Monday, January 25, 2010

Fame and writing rules

Once upon a time a very nice editor told me that I was a head-hopper. Although it sucks to hear something like that after she requested a full it was probably the nicest thing she could have done. Now I keep a sharp eye out for that head-hopping stuff. It's so easy to fall into another character's head when he's not looking. After all, I know what he's thinking...why shouldn't everyone else?
But that's not good writing, is it? I think it was like a major deal breaker on the road to publication.
Enter Famous writer...
I have a 40 minute ride to work and listen to books on tape/CD. Right now I'm listening to a book on tape by a very famous romance novelist. She's a household name. Even if you never read romance or wouldn't even consider one of her know her. She's top of the heap in her genre.
This book is a major head-hopper. I've even backed the CD up a few times to listen again. You know, to make sure I was paying attention and didn't miss some important scene change or something that would let me move to the new POV but uh-uh, this book bounces back and forth so much my ears ache. I want to snatch up my red pen and start editing.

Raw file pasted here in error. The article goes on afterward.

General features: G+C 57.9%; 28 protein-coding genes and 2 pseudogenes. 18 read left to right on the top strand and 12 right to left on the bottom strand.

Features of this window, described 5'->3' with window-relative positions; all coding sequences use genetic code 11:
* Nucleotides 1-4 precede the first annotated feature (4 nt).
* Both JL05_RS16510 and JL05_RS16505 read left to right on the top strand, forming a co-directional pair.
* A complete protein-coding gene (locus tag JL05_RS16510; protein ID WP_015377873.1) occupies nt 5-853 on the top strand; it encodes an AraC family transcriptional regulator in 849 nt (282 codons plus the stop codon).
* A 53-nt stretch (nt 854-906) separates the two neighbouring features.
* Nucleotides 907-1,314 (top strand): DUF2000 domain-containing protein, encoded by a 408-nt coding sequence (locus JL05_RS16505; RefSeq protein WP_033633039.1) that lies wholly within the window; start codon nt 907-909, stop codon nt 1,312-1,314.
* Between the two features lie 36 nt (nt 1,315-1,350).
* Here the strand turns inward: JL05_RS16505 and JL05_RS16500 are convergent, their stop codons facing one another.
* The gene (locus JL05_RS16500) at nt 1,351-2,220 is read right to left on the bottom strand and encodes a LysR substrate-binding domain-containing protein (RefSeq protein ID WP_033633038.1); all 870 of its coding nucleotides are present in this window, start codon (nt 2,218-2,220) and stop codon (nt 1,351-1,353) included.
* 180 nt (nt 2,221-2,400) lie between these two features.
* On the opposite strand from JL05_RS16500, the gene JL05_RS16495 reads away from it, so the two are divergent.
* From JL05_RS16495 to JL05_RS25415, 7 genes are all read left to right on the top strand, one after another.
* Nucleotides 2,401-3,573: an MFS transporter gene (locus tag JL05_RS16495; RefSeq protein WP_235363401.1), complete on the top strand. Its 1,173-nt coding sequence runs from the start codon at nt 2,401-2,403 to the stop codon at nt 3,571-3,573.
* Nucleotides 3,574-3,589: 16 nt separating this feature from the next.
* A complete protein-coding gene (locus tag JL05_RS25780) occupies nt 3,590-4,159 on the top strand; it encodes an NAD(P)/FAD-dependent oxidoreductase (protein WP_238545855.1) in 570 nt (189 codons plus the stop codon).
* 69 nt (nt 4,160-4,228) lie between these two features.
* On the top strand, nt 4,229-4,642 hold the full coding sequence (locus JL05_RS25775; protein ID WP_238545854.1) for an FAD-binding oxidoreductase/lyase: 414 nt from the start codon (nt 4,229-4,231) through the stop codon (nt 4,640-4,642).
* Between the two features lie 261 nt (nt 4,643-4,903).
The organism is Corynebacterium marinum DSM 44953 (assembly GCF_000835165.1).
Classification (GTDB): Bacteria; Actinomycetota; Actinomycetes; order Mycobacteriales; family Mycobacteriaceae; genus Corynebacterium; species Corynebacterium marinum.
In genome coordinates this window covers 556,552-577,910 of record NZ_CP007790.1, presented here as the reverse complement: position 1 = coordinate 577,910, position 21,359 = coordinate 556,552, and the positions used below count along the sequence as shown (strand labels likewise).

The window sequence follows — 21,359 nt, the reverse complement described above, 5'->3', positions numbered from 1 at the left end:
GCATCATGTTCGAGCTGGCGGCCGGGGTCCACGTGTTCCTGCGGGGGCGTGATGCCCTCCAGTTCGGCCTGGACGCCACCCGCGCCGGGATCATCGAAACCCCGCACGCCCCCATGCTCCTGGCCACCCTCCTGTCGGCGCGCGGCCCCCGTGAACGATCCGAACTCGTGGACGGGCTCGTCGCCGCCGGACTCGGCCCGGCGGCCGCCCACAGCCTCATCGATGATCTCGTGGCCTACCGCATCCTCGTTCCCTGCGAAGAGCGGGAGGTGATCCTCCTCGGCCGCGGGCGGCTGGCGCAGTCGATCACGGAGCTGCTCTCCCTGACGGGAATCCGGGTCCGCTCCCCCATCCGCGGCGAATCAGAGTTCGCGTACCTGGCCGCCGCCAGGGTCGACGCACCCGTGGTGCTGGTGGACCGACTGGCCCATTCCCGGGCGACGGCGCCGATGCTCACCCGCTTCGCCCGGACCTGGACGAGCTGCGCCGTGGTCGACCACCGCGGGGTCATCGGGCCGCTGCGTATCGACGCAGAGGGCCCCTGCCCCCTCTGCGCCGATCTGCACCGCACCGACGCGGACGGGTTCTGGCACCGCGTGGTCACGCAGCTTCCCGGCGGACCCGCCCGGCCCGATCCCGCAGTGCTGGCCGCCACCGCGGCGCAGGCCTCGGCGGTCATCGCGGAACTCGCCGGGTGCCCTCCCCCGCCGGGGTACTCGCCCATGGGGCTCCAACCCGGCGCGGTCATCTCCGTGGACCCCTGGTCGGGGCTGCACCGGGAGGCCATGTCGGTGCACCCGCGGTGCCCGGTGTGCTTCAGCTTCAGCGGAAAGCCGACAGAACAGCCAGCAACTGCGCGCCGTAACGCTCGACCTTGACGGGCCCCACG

I know this is on CD and therefore I can't see what I could see in print and that could make a difference. Like when there is a double space to indicate time change or some other way to move POV. But there would have to be a lot of white space in this book to make up for all the shifts.
My question is; Does fame make you impervious to the rules? Does there come a time when the editor stops editing if you're too famous?
Anyone else see this happen?


Charles Gramlich said...

I've seen quite a lot of head hopping going on of late but it really chaps me and I an only tolerate so much of it. I think it's partly lazy writers and lazy editing practices.

Natasha Fondren said...

You mean NR, LOL. Someone with an MFA said that what she did had a technical term: "toggling narrative distance."

So I'm not sure what the difference is, or why "toggling narrative difference" is okay, and head-hopping is not.

Aimless Writer said...

You got it Spy!
What the heck is toggling narrative distance and why when I do it is it called head hopping?
I think I'm going to google "toggling narrative".

Either way, what ever they call it Charles is's annoying.